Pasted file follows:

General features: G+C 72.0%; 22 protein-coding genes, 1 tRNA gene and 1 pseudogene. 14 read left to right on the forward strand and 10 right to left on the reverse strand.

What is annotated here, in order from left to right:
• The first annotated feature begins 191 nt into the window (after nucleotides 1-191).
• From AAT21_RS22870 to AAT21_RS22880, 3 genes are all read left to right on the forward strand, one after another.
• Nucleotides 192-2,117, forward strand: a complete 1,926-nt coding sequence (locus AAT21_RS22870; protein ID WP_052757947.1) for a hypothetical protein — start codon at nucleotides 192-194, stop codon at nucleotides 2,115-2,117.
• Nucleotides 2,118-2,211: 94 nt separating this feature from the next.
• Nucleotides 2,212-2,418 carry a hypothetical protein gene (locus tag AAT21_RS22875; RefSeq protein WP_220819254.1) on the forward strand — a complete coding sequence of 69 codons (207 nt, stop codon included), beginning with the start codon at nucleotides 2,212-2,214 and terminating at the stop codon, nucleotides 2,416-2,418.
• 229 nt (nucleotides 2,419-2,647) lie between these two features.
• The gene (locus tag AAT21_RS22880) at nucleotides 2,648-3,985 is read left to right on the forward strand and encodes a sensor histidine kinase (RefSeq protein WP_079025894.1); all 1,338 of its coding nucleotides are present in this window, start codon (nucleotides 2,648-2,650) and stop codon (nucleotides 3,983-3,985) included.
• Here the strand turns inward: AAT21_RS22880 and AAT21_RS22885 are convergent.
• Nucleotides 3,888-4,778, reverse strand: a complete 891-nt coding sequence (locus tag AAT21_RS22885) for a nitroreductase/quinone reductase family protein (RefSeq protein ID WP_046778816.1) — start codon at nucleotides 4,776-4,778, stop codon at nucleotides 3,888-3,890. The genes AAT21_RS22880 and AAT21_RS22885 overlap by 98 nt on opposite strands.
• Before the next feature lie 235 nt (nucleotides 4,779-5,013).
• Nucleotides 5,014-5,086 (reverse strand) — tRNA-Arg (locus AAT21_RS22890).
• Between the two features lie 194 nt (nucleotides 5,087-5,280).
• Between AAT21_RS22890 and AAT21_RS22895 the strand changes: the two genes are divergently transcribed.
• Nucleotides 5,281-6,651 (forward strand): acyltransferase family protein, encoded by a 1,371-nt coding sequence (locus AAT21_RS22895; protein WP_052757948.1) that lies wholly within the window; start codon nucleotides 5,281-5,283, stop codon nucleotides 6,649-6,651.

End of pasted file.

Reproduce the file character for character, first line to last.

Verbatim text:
General features: G+C 72.0%; 22 protein-coding genes, 1 tRNA gene and 1 pseudogene. 14 read left to right on the forward strand and 10 right to left on the reverse strand.

What is annotated here, in order from left to right:
• The first annotated feature begins 191 nt into the window (after nucleotides 1-191).
• From AAT21_RS22870 to AAT21_RS22880, 3 genes are all read left to right on the forward strand, one after another.
• Nucleotides 192-2,117, forward strand: a complete 1,926-nt coding sequence (locus AAT21_RS22870; protein ID WP_052757947.1) for a hypothetical protein — start codon at nucleotides 192-194, stop codon at nucleotides 2,115-2,117.
• Nucleotides 2,118-2,211: 94 nt separating this feature from the next.
• Nucleotides 2,212-2,418 carry a hypothetical protein gene (locus tag AAT21_RS22875; RefSeq protein WP_220819254.1) on the forward strand — a complete coding sequence of 69 codons (207 nt, stop codon included), beginning with the start codon at nucleotides 2,212-2,214 and terminating at the stop codon, nucleotides 2,416-2,418.
• 229 nt (nucleotides 2,419-2,647) lie between these two features.
• The gene (locus tag AAT21_RS22880) at nucleotides 2,648-3,985 is read left to right on the forward strand and encodes a sensor histidine kinase (RefSeq protein WP_079025894.1); all 1,338 of its coding nucleotides are present in this window, start codon (nucleotides 2,648-2,650) and stop codon (nucleotides 3,983-3,985) included.
• Here the strand turns inward: AAT21_RS22880 and AAT21_RS22885 are convergent.
• Nucleotides 3,888-4,778, reverse strand: a complete 891-nt coding sequence (locus tag AAT21_RS22885) for a nitroreductase/quinone reductase family protein (RefSeq protein ID WP_046778816.1) — start codon at nucleotides 4,776-4,778, stop codon at nucleotides 3,888-3,890. The genes AAT21_RS22880 and AAT21_RS22885 overlap by 98 nt on opposite strands.
• Before the next feature lie 235 nt (nucleotides 4,779-5,013).
• Nucleotides 5,014-5,086 (reverse strand) — tRNA-Arg (locus AAT21_RS22890).
• Between the two features lie 194 nt (nucleotides 5,087-5,280).
• Between AAT21_RS22890 and AAT21_RS22895 the strand changes: the two genes are divergently transcribed.
• Nucleotides 5,281-6,651 (forward strand): acyltransferase family protein, encoded by a 1,371-nt coding sequence (locus AAT21_RS22895; protein WP_052757948.1) that lies wholly within the window; start codon nucleotides 5,281-5,283, stop codon nucleotides 6,649-6,651.